SL: I feel that Marx and Lenin agree that the goal is not the rule of the people but the rule of nobody. They agree with Enlightenment liberalism and anarchism on the goal being a world in which the freedom of each would be the basis of the freedom of all. 

WP: I love that slogan. A society where everyone rules is a society where no one rules: everybody is involved in making decisions, there’s no separate institution above people. I think of it not as the end of democracy, but as the expansion of it. There will always be some kind of collective decision-making. Whether it’s like what we did in the workshop this morning, where the workers get together in the morning and decide how to make things, or have people in the neighborhood making decisions about what consumption goods they want to order from the overall planning process, there can be no end of democracy or collective decision-making. It will always continue. I’d call a self-regulating society democracy. There’s bound to be clashes and disagreements: there will never be a perfect society. But, as to the goal, you can say that’s what Marx had in mind, although, as I said, he has a centralist perspective. He never saw face-to-face democracy as good for society. In the Communist Manifesto, he said that the state will be replaced by or evolve into an institution that plans the production of goods. As Engels put it, it will administer things rather than people — as though you can make that distinction! The problem is do you achieve self-regulating society by building, by taking over a state? If your focus is on building a state, then you end up with a state! If you assume that the withering away bit is going to happen by itself, then it never does! Our program should be as follows: To the extent that there are any centralized or authoritarian aspects to social coordination, which we would try to keep to a minimum, you work at decreasing them and reorganizing them.   Reorganizing them in a more decentralized direction, where the working people make their decisions without distinction between order-givers and order-takers. Lenin in The State and Revolution said the workers’ state won’t even really be a state, because it will be a state of a different sort which will immediately start to wither away. The problem is that, first, in Lenin’s view this was in the context of the economy being centralized on the model of the Prussian post office or wartime Germany’s centralized economy. Secondly, the problem was that he took power and established a one-party police state, laying the basis for Stalinist totalitarianism. That said, I don’t reject Marxism. Marxism overlaps with revolutionary anarchism in its belief in the need for a working-class revolution. We should agree on other certain key aspects, particularly Marx’s critique of political economy, which is very useful and necessary for understanding what’s happening in the world today. Another area of agreement is historical materialism as a general philosophy, if you leave out the determinism. There are major areas in which I agree with libertarian-humanistic Marxism. I’ve been criticized for that. There are other people from the old RSL who want to reject Marxism totally.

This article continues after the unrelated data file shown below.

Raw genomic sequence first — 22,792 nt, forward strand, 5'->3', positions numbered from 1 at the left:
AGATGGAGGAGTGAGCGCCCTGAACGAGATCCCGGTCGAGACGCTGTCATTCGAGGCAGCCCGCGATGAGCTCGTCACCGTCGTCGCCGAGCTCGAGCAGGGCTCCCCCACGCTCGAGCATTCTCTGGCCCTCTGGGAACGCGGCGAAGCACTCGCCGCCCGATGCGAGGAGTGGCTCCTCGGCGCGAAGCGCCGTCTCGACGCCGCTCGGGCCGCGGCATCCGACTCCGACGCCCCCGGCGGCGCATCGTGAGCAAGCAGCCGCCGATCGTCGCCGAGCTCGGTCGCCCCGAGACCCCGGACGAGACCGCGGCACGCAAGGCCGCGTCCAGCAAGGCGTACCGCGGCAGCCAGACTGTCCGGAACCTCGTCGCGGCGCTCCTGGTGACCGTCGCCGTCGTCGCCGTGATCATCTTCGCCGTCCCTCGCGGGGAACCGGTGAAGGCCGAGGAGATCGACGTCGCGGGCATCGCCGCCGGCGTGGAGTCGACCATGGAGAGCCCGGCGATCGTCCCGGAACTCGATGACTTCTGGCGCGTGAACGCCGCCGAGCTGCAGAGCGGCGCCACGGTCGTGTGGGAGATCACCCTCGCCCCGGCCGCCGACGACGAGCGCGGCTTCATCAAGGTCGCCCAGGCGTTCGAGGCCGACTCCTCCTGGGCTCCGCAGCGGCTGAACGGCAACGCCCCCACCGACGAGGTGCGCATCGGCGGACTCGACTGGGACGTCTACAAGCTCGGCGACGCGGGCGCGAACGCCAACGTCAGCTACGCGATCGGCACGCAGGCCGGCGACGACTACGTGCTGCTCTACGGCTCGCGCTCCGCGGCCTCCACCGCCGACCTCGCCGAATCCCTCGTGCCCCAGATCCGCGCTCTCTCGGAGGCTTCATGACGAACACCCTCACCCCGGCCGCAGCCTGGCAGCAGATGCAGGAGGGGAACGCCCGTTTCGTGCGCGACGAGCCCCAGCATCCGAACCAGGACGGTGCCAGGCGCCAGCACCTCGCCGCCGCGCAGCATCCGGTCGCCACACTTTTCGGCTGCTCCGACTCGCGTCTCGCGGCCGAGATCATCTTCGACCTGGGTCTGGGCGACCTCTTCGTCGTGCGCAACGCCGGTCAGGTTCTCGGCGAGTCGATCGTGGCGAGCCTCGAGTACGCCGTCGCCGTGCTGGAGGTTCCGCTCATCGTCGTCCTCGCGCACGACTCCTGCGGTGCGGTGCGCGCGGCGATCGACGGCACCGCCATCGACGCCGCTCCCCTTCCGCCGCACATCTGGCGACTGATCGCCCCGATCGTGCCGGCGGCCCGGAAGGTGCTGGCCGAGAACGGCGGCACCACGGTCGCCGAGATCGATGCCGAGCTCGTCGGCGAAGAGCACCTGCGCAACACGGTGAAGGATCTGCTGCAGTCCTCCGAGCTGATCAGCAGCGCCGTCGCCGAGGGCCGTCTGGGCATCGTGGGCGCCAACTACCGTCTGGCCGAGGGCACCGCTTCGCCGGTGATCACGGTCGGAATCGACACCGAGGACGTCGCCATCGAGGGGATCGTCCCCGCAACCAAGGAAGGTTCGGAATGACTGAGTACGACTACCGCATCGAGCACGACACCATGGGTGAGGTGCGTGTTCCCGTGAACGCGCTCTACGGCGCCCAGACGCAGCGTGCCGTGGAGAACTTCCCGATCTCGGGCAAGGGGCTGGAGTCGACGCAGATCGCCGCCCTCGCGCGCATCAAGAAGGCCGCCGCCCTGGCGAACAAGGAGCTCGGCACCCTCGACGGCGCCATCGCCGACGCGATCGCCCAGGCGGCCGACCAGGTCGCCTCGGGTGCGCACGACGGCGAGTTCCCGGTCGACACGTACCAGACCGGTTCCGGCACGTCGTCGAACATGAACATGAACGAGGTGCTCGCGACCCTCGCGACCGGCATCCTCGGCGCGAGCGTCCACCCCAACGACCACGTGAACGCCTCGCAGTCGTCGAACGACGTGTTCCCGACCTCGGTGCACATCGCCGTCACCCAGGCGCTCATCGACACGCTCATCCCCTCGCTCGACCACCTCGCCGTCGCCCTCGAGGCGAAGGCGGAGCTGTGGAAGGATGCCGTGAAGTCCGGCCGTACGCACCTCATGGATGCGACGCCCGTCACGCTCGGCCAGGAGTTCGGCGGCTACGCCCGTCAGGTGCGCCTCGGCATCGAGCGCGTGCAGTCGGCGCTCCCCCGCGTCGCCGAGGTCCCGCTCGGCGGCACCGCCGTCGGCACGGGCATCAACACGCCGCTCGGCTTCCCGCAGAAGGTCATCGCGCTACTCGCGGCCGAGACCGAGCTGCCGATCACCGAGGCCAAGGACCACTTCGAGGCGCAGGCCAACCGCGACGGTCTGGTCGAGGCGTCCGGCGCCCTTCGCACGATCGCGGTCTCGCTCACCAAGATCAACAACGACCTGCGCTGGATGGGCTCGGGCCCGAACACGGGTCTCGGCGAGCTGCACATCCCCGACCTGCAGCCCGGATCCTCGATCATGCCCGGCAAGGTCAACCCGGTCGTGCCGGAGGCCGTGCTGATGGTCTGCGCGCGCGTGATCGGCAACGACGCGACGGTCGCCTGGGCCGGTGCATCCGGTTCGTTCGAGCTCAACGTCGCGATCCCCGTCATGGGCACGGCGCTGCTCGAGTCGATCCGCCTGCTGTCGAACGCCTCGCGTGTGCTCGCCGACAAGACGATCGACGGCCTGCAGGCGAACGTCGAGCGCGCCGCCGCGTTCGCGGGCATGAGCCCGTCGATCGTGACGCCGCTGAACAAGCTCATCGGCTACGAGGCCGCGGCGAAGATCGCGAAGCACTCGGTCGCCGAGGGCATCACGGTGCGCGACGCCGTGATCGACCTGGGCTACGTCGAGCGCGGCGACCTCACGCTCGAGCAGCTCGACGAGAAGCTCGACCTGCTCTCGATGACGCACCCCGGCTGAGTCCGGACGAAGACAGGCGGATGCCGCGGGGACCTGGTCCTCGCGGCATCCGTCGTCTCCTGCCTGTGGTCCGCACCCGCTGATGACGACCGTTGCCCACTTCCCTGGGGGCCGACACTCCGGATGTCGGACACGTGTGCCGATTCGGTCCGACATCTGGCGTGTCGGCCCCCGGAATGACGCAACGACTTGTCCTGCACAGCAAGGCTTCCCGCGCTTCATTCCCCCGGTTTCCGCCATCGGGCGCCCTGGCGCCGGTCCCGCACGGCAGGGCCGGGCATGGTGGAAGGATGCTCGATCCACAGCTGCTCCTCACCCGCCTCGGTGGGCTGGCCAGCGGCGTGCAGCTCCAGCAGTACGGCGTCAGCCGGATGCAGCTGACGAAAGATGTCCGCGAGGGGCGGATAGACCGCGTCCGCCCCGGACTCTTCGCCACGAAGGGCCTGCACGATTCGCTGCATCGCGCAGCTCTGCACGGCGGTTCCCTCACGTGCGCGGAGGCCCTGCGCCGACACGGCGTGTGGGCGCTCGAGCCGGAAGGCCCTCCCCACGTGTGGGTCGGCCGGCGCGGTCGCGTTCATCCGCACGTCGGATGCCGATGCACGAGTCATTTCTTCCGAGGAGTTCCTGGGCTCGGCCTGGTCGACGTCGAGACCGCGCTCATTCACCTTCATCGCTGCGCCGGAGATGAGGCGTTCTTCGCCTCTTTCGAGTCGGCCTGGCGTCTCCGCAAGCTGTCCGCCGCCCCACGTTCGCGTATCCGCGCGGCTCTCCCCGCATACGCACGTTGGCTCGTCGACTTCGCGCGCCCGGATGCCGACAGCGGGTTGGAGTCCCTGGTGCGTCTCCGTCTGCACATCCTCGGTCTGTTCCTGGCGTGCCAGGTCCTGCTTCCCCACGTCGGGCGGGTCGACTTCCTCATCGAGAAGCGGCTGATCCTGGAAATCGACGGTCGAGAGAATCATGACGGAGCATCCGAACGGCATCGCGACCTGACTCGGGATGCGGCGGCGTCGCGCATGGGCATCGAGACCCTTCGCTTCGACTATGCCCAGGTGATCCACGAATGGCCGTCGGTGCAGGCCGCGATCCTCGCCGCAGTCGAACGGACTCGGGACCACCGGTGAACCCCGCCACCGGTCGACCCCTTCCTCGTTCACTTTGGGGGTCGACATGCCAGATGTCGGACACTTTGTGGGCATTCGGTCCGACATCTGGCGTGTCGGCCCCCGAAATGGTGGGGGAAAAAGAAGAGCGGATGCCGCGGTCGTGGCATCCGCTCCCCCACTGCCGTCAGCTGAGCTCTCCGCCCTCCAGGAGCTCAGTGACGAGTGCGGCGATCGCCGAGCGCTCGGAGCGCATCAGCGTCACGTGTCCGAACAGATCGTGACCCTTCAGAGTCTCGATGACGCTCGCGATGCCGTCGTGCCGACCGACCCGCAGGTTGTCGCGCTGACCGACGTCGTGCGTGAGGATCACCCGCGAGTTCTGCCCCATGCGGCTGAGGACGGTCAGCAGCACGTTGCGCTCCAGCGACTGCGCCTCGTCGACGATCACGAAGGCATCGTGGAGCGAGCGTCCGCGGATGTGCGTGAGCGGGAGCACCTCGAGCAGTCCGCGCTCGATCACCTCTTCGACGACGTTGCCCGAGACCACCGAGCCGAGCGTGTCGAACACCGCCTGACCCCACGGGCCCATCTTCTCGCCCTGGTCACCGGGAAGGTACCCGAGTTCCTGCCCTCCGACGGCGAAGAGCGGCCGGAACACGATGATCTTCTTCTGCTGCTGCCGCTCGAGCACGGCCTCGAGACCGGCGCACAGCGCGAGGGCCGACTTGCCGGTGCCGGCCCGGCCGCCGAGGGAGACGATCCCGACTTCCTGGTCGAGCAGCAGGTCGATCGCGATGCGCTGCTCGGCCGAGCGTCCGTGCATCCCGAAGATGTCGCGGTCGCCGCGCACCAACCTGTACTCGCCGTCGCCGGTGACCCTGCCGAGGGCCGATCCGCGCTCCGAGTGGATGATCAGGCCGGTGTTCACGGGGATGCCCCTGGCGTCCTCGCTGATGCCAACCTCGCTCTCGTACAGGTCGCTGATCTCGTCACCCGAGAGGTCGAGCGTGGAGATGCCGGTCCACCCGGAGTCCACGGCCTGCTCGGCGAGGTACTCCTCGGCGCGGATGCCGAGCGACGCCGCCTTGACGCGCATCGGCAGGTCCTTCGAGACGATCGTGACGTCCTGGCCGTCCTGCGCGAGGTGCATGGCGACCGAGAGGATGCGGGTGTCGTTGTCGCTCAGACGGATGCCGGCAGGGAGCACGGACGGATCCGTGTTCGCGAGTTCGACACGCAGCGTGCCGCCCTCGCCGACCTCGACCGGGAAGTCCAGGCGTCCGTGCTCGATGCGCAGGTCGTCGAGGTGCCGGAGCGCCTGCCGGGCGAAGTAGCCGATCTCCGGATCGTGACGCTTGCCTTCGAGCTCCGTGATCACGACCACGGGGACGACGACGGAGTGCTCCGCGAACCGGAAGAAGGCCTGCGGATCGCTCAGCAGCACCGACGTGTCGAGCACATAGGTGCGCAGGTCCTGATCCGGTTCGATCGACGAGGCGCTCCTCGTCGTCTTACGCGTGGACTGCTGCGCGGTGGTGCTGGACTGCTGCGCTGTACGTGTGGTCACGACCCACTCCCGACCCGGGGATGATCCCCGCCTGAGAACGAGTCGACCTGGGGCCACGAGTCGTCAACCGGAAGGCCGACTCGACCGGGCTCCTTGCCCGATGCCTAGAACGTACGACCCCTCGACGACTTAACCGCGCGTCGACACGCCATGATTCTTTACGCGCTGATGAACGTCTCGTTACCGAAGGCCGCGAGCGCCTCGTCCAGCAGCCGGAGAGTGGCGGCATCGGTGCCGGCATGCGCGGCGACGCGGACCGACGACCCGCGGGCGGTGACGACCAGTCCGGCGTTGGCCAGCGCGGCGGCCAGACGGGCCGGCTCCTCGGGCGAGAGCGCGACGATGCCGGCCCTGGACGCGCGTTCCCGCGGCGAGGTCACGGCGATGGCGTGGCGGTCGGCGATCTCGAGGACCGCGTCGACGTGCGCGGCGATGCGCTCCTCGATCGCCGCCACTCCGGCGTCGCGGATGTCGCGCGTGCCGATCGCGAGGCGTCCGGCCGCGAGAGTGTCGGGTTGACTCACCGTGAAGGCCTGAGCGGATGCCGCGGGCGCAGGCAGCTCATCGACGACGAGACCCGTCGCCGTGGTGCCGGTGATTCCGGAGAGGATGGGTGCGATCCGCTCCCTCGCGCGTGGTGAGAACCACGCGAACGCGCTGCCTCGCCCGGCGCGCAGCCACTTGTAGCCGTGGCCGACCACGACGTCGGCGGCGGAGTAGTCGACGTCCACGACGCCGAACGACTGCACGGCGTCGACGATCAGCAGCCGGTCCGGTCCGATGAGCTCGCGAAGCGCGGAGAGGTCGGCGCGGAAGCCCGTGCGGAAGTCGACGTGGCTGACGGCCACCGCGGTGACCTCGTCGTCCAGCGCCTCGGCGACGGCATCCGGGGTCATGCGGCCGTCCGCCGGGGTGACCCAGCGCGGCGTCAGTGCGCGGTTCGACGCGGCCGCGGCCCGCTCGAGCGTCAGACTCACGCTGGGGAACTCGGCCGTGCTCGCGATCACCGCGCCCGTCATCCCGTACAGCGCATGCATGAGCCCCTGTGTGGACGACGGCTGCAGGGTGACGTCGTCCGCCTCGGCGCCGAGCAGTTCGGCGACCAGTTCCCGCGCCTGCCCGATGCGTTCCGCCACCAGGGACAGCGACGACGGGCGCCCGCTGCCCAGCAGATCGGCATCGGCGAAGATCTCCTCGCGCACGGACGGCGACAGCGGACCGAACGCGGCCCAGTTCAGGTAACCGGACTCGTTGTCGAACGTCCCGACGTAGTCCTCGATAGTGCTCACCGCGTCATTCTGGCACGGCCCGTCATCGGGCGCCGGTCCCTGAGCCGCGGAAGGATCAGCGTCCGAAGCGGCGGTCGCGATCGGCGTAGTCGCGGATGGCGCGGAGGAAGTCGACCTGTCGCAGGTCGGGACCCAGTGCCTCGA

SL: If we’re thinking in the longue durée, a century ago millions imminently anticipated a socialist revolution. Your generation at least had living contact with those who had that experience, whereas people nowadays are far more convinced of the imminence of ecological catastrophe than they are of socialism. What do you see as the challenges facing the project of reconstituting the Left in this generation, as opposed to the challenges your generation faced?